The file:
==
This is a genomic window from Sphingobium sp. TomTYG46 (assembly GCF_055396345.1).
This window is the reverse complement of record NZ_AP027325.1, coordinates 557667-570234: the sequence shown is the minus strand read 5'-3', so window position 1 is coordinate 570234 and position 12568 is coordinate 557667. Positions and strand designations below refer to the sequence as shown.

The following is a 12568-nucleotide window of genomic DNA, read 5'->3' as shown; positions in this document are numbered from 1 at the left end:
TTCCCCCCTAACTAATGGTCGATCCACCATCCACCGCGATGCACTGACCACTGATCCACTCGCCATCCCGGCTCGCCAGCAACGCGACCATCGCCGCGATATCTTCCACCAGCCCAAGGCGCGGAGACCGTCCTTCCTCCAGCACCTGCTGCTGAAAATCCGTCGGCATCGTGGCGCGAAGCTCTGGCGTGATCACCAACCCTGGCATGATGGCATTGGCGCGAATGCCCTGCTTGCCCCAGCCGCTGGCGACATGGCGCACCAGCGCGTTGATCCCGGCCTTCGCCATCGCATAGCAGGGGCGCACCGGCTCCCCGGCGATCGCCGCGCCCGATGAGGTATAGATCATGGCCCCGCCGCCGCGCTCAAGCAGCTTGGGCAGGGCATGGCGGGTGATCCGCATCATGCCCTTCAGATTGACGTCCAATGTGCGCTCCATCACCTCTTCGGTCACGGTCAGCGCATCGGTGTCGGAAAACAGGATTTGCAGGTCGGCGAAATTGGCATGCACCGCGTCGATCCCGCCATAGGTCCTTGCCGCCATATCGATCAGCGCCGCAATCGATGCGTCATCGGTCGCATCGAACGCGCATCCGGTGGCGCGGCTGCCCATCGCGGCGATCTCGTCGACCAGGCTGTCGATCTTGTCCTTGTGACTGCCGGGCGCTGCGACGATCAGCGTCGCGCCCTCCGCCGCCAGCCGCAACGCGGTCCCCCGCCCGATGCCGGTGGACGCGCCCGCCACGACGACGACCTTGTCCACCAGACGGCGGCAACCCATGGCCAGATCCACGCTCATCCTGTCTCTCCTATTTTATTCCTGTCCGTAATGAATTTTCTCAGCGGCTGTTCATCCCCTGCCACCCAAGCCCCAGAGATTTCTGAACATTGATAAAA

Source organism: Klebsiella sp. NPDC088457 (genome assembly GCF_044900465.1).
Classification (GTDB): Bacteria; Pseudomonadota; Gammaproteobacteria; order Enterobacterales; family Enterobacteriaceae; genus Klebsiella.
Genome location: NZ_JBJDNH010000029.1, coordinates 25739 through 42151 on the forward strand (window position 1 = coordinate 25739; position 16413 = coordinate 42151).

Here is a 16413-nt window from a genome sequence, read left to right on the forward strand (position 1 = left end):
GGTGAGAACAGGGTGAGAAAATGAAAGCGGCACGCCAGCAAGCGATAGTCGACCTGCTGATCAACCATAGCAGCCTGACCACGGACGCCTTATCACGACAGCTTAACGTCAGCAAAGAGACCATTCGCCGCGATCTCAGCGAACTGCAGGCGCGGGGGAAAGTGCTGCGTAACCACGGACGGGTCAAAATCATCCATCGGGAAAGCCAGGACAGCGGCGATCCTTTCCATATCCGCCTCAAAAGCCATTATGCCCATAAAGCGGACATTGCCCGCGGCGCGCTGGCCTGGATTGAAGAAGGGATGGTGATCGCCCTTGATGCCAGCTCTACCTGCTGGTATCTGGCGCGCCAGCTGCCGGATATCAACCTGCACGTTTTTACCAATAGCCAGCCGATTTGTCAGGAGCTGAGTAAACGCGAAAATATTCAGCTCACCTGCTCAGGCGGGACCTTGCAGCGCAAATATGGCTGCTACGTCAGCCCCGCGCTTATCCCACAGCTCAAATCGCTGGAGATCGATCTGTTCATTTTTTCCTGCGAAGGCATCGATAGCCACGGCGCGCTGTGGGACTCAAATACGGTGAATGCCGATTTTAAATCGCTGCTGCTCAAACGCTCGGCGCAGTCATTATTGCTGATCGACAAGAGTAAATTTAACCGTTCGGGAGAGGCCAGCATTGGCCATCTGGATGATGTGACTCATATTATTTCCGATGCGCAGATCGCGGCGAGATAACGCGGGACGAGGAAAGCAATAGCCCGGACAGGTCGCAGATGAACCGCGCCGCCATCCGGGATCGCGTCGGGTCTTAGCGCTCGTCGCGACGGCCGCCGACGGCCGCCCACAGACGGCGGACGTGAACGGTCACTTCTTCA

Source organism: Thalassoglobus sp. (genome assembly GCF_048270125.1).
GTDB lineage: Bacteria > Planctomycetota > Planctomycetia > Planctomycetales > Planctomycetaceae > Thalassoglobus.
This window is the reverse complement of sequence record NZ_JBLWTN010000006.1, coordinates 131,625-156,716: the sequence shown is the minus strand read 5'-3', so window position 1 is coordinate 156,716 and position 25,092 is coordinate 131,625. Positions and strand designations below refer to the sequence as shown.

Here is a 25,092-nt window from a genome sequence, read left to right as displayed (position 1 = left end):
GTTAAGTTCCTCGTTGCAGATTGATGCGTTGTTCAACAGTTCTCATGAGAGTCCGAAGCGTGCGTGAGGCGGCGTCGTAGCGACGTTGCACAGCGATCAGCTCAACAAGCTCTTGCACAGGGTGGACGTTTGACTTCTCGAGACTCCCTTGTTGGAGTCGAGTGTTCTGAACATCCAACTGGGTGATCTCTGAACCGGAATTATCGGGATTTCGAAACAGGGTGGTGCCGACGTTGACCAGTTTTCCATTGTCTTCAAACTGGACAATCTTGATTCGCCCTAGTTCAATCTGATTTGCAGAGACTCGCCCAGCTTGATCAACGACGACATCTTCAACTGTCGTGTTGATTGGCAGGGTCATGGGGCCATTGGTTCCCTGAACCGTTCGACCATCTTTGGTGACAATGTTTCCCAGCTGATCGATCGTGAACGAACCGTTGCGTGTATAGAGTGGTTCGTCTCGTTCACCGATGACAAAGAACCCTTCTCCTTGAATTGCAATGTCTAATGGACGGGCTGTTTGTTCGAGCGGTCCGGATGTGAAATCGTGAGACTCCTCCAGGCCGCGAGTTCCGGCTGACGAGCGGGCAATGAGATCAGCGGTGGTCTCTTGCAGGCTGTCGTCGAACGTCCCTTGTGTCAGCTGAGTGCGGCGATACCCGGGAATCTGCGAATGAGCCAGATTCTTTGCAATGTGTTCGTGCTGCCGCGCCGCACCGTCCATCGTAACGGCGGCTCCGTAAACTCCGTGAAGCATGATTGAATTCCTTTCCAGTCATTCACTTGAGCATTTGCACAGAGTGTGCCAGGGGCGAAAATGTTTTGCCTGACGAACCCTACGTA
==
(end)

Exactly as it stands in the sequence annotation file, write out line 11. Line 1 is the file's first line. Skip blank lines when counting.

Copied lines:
GTDB lineage: Bacteria > Planctomycetota > Planctomycetia > Planctomycetales > Planctomycetaceae > Thalassoglobus.